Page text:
S&P lowers base metals forecasts

S&P Global Ratings has lowered its metal price assumptions as fears of a global slowdown grow.

S&P lowers base metals forecasts

"A price spike in early 2022 eased quickly, as global metal supplies rebalanced after the onset of the Russia-Ukraine conflict," S&P analyst Donald Marleau said.

"Furthermore, strong demand in early 2022 appears to be slowing with inventory destocking downstream and pressure on global GDP growth in 2022 and 2023."

S&P lowered its 2022 copper price forecast from US$9500 per tonne to $7600/t, reflecting recent weakness, but left its 2023 and 2024 forecast unchanged at $8700/t.

Copper rose back over $8000/t overnight from as low as $7100/t last month but has still averaged $9355/t so far this year.

"Volumes in the short term could be suppressed by high prices, inflation for other materials, and supply-chain disruptions, although we expect stronger long-term end-use demand from the green energy revolution," Marleau said.

"Although mine supply tightness is expected to ease as operations resume in Central and South America and planned expansions and ramp-ups come online, the thin project pipeline could support higher prices later in our assumptions' horizon."

Nickel was the only base metal to get an upgrade, with S&P expecting it to average $20,000/t this year, up from $17,500/t.

Its 2023 forecast has been lifted by $2000/t to $17,500 though S&P forecasts it to drop back to $15,500/t in 2024.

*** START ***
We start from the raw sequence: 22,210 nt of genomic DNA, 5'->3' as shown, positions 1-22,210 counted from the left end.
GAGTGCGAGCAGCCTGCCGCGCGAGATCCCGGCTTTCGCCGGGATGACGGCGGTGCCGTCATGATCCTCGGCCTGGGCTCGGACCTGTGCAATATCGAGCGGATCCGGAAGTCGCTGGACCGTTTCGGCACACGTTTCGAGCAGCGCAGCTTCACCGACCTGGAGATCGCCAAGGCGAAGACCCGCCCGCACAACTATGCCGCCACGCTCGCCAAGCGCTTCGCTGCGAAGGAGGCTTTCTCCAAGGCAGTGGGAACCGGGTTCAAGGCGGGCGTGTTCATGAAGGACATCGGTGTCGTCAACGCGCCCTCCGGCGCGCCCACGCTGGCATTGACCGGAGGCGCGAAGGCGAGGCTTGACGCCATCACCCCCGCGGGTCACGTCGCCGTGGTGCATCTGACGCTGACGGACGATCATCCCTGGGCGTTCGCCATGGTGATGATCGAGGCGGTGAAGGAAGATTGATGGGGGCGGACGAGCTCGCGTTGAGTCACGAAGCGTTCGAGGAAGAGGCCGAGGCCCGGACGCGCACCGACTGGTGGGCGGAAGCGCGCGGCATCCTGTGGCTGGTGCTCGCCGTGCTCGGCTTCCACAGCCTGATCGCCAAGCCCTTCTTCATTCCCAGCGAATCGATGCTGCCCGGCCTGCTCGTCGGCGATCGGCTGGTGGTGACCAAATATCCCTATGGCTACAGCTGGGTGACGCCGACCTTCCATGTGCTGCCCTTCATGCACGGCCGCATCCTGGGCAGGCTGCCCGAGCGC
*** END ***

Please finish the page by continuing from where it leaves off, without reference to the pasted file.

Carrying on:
S&P noted that Russia remained in the market after Norilsk Nickel avoided sanctions.

Demand fundamentals are generally robust, and the global supply outlook has improved because shipments have continued from critically important mines in Russia.

"The nickel market could face a surplus in the future, as increasing supply from Indonesia will likely not be matched by demand growth if the global economy slows," Marleau said.

"We don't expect rising costs to put meaningful upward pressure on pricing as the majority of the mines would remain profitable under our price assumptions."

Zinc prices for 2022 were lowered slightly to $3000/t from $3200/t, while aluminium is now expected to average $2500/t, down from $3000/t.

In bulks, iron ore in 2022 was lowered by $30/t to $100/t, but is still expected to average $90/t next year and $80/t in 2024.

Metallurgical coal and thermal coal are expected to average $230/t and $250, respectively, compared to previous forecasts of $350/t and $180/t, respectively.

Prices are expected to ease next year to $190/t for met coal and $120/t for thermal coal.

S&P's gold price forecast was left at $1800 an ounce in 2022, $1600/oz in 2023 and $1400/oz in 2024.

S&P noted miners' margins would be impacted by lower prices and rising costs.

"Therefore, we expect weaker profits and lower cash holdings will consume some of the well-earned credit buffer issuers have built with several years of financial discipline," Marleau said.

About 80% of S&P's companies under coverage have a stable outlook, while 15% have a positive outlook.

"Nevertheless, our outlook bias could begin shifting negative if large cash reserves are consumed for multiyear capex or even for shareholder returns, leaving little ratio buffer for normal downside profit volatility," Marleau said.

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